> > graphics. Else, without scripting support or without activated
> > scripting,
> > canvas seems to be empty or presumably decorative or can be replaced
> > with other arbitrary elements like div maybe or span.
>
> This has been considered. However, the fallback behavior of a new
> element that can contain content (like <canvas>) is better than the
> fallback for a new API on an existing element that has rich markup
> fallback. Also, <canvas> is already widely implemented and deployed,
> so the new approach would have to be much better to work effectively.
>
> Regards,
> Maciej

Well what currently works for HTML 4 or XHTML is maybe no argument
against a better structure of elements names in a new version like
HTML 5. Currently it seems that even the discussion did not finish to
publish the current draft as an official working draft or not to get
more audience to discuss this. This looks like a starting point for
implementation, not the end point - and it should be not much work
either to move the functionality from the current canvas to another element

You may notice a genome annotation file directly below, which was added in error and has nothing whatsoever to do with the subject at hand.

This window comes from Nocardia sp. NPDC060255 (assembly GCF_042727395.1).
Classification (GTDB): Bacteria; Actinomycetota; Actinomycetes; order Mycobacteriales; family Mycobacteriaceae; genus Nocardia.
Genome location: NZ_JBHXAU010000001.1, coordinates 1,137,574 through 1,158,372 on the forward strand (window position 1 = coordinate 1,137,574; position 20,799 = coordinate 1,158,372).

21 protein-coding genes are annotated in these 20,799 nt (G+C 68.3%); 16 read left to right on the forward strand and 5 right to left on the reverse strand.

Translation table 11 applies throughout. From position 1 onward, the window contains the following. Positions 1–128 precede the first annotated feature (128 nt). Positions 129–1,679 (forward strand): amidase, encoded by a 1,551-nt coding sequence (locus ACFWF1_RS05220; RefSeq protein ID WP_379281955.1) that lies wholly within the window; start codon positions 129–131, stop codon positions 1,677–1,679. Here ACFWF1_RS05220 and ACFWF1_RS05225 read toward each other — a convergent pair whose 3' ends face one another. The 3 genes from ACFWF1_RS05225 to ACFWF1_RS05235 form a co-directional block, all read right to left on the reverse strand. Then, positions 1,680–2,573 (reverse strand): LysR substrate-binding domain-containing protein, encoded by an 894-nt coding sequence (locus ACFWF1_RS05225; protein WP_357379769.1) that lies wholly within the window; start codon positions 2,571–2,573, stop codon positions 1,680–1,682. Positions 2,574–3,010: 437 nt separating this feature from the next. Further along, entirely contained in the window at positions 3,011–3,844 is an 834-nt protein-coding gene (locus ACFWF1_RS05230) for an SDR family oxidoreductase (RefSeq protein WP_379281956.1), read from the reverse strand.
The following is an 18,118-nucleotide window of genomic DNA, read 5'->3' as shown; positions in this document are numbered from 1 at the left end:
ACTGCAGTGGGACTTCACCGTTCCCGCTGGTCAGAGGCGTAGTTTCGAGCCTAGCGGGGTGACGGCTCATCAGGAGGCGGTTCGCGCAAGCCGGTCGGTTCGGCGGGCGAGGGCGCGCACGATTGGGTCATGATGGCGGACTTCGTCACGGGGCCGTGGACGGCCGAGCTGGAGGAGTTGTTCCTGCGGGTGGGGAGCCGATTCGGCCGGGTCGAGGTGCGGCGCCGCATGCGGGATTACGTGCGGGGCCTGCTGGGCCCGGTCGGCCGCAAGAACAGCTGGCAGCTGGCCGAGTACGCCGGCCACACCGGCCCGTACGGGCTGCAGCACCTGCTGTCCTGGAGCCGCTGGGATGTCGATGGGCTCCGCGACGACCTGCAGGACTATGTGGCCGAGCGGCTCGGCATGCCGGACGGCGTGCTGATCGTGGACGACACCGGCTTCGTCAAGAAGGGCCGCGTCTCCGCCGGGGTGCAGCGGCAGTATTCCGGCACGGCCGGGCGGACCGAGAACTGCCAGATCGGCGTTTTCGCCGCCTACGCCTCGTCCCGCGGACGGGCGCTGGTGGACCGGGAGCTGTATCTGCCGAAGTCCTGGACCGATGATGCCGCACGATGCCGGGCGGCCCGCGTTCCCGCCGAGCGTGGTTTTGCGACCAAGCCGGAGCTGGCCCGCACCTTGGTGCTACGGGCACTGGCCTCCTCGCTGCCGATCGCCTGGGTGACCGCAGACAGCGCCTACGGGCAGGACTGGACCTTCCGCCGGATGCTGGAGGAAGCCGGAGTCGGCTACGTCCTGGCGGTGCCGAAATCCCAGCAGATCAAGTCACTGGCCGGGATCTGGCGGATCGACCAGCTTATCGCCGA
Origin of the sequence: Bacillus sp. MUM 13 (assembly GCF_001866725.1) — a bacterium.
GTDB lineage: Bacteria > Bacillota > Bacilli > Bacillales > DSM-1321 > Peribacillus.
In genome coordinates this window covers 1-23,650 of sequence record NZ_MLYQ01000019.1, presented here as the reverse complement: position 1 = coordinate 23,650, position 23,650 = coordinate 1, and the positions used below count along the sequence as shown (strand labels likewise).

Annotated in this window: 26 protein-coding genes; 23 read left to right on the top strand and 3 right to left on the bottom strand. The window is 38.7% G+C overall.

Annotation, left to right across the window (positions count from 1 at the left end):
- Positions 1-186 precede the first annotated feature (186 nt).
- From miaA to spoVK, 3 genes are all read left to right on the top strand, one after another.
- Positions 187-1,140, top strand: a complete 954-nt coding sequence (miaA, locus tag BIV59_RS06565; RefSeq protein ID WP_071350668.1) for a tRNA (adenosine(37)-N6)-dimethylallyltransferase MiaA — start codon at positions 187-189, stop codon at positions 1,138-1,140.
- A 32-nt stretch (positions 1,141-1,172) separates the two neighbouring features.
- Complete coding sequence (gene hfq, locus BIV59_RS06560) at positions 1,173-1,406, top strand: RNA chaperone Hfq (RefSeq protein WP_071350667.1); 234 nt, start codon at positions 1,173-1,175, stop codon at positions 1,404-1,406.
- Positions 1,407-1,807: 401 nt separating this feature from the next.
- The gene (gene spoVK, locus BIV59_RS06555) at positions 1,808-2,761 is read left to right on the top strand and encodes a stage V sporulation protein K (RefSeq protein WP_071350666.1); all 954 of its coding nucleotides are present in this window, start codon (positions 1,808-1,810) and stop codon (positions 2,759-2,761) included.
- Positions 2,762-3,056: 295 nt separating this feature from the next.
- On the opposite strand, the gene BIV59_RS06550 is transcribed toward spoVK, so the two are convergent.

or to add more functionality to the canvas element to establish this
for example as a generic element for any graphical content, either
referenced  from an external document, embedded directly or
generated dynamically with a specific graphical script language
developed for this purpose.

There were opinions about avoiding too much 'domain specific' element
names too and therefore this could be a good chance to clean up and
reduce elements with very similar functionality to one or two elements,
alternatively it could be another approach too to complete the set
of 'domain specific' element names for more semantical relevance.
Currently there is the following set of elements to embed somehow 
'alien' content into HTML 5 (sorry if I forgot some):

style
script

object
embed (more a command as a propper element name?) 
iframe
img
video (+source)
audio (+source)
canvas

From the point of semantical completeness the list should be
completed, for example with 'text', 'animation', maybe some
more. Several of them will have almost the same 
functionality (as in SMIL for example), but the author can
choose a name fitting well to the intended purpose.
A general problem in 10 or 20 years might be, that there